Welcome back to the office everyone! We want you to stay…really.
That’s the message that companies are twisting themselves into knots trying to convey, with mixed results.
Many workers have gotten used to the perks of doing their jobs remotely—I can take the kids to school, have dinner with the family, run errands, work without interruption—which makes coaxing them back to the office easier said than done.
Companies have been trying a variety of approaches.
Elon Musk required Twitter employees to sign a pledge to be “hardcore” and reportedly brought in some beds to set expectations. As if that wasn’t clear, he also circulated a memo specifically telling employees that they need to be in the office “a minimum of 40 hours” per week. “If you don’t show up, we will assume you have resigned,” Musk added.
Law firm Sidley Austin decided to encourage associate attorneys by threatening to cut their bonus cash (ranging from $20,000-$120,000) if they don’t go to work in-person at least three times a week.
Other organizations are trying a softer touch—bringing out carrots like free lunches, parking, pool tables, and ping pong.
Still not good enough? There’s also the specter of layoffs roiling Corporate America right now. Daily news of job cuts sends a thinly veiled message to those who might be weighing where to spend their work day: It’s probably easier to let someone go if you don’t see them on a regular basis.
There is no right answer that applies across the board to all organizations.
Communication—both ways—is critical.
First, companies need to outline why it’s important to be in the office.
Some, like Airbnb and law firm Quinn Emanuel, are fine if you “work anywhere.” Others deeply believe that there’s tremendous benefit from the personal interactions that go on every day in an office environment, which is lost with remote work.
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Is your organization going back to the office because its leaders have always worked in an office and don’t trust employees to get the job done independently? Or can you outline specific reasons to believe that the work will get done better in-person? Your ability to clearly and credibly outline the “why” will play a big role in determining how your “back to the office” policy is received.
Companies also need to listen. Talk to employees. Find out what they like about remote work, and what they get from coming into the office. Can subtle changes, like limiting the “in-office” policy to three days a week and offering flexible start times ease the transition?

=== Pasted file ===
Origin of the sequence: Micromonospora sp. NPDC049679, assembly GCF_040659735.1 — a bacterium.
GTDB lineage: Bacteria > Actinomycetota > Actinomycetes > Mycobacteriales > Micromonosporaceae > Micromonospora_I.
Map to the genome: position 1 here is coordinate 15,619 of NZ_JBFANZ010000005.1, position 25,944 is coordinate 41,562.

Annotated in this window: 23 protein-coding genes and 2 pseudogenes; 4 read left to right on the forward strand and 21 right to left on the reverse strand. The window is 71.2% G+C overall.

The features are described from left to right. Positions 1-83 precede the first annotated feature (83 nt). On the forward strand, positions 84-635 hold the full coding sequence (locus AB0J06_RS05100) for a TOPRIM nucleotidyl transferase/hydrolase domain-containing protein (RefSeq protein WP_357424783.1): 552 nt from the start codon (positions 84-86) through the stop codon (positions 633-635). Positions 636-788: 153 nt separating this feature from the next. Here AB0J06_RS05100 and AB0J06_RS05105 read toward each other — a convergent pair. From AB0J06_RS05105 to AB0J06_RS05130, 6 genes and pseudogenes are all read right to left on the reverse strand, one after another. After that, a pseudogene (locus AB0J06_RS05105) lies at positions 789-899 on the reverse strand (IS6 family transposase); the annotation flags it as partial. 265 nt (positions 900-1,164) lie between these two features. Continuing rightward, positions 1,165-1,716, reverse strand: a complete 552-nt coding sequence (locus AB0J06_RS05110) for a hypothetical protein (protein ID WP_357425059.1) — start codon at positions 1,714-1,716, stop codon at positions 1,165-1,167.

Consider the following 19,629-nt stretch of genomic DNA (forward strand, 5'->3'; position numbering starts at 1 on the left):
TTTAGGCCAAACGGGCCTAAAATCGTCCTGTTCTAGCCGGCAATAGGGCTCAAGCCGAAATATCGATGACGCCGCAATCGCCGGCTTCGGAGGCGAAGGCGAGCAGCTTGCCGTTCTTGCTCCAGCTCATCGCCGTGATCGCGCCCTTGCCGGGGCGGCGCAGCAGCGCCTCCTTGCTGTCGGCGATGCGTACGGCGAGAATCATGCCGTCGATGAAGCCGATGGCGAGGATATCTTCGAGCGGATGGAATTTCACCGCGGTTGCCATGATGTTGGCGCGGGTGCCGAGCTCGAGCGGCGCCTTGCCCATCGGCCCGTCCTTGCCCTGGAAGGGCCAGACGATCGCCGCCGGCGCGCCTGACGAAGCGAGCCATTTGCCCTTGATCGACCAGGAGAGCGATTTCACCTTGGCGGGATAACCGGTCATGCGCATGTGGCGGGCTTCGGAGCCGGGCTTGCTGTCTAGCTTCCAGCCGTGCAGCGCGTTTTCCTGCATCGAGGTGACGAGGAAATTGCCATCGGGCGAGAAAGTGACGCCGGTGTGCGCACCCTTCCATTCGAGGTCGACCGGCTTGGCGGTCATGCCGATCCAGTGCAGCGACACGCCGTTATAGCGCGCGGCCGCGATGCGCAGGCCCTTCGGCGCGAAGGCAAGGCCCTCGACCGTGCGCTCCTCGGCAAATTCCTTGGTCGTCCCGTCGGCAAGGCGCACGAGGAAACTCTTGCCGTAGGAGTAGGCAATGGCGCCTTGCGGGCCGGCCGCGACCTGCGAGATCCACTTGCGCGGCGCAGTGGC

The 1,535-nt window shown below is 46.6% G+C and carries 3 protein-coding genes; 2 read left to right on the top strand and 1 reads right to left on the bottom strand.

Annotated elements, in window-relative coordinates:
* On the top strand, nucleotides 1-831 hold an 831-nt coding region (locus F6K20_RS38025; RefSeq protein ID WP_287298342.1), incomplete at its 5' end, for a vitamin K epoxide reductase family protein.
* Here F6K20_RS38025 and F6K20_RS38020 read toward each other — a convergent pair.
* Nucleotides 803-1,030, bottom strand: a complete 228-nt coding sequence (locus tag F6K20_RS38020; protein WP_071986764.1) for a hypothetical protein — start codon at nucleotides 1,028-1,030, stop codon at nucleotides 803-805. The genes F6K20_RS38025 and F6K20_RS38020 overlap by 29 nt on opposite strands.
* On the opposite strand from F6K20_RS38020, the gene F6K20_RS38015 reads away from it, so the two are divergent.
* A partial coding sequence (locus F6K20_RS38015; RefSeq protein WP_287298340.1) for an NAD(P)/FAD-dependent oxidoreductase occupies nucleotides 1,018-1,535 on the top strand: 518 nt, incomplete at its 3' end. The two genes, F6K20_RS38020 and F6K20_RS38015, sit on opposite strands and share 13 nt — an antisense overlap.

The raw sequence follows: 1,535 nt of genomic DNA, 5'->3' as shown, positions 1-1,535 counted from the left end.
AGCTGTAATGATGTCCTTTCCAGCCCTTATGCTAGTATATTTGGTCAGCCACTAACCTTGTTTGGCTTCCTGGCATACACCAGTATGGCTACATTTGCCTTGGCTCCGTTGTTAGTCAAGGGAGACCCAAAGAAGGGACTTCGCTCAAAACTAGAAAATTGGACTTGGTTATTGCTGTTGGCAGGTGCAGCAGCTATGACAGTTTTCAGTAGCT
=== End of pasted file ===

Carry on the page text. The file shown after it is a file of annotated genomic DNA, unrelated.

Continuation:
Many organizations are finding that people really do miss in-person interaction with their teammates, both professionally and personally. But they don’t get much out of returning to a half empty office. The right answer may be to have certain days where entire teams agree to all come to the office, so that they can see each other and work collaboratively.
Specificity is key. A vague rule is sure to be gamed. And there’s nothing worse than having a rule that practically can’t be enforced, especially when people’s money is on the line.
Take Sidley’s new policy that attorneys’ annual bonuses will be docked if they don’t show up in the office three days a week. I can just imagine how a group of lawyers will have fun with this one. What does “three days a week” actually mean? Do weekends count? If so, for which week? How long do I have to stay in the office for the day to count? If I leave at noon, is that an office day? What if I’m in court or taking a deposition or on a plane for work? Does that count as an office day? What if I work two days in the office one week, and four the next week? If I work two days a week in the office, can I get two-thirds of my bonus?
Enforcement of a three-day office week has its own challenges, even if you iron out all the technicalities. Who is going to track attendance, and will that person have to be in the office every day to make sure the count is accurate? (I saw Sally on Tuesday and Wednesday, did anybody see her yesterday?) Will Sidley’s attorneys have a time clock for checking in and out?
What about enlisting the IT department to get data on computer login locations or security badge check in times? And if there’s talk that employees are sharing card keys to check each other in, should you start using facial recognition?
The best result is to create a workplace where people want to show up. Where leaders are in the office most of the time, setting an example and mentoring or simply interacting with other employees. Where employees have fun with each other. And where there’s a little flexibility for employees to stay at home from time to time without fear that skipping a badge swipe will get them in trouble.
This kind of culture can’t be created with a days-per-week rule.
Rob Chesnut is the former general counsel and chief ethics officer at Airbnb. He spent more than a decade as a Justice Department prosecutor and later oversaw US legal operations at eBay. The author of “Intentional Integrity: How Smart Companies Can Lead an Ethical Revolution,” Rob consults on legal and ethical issues.
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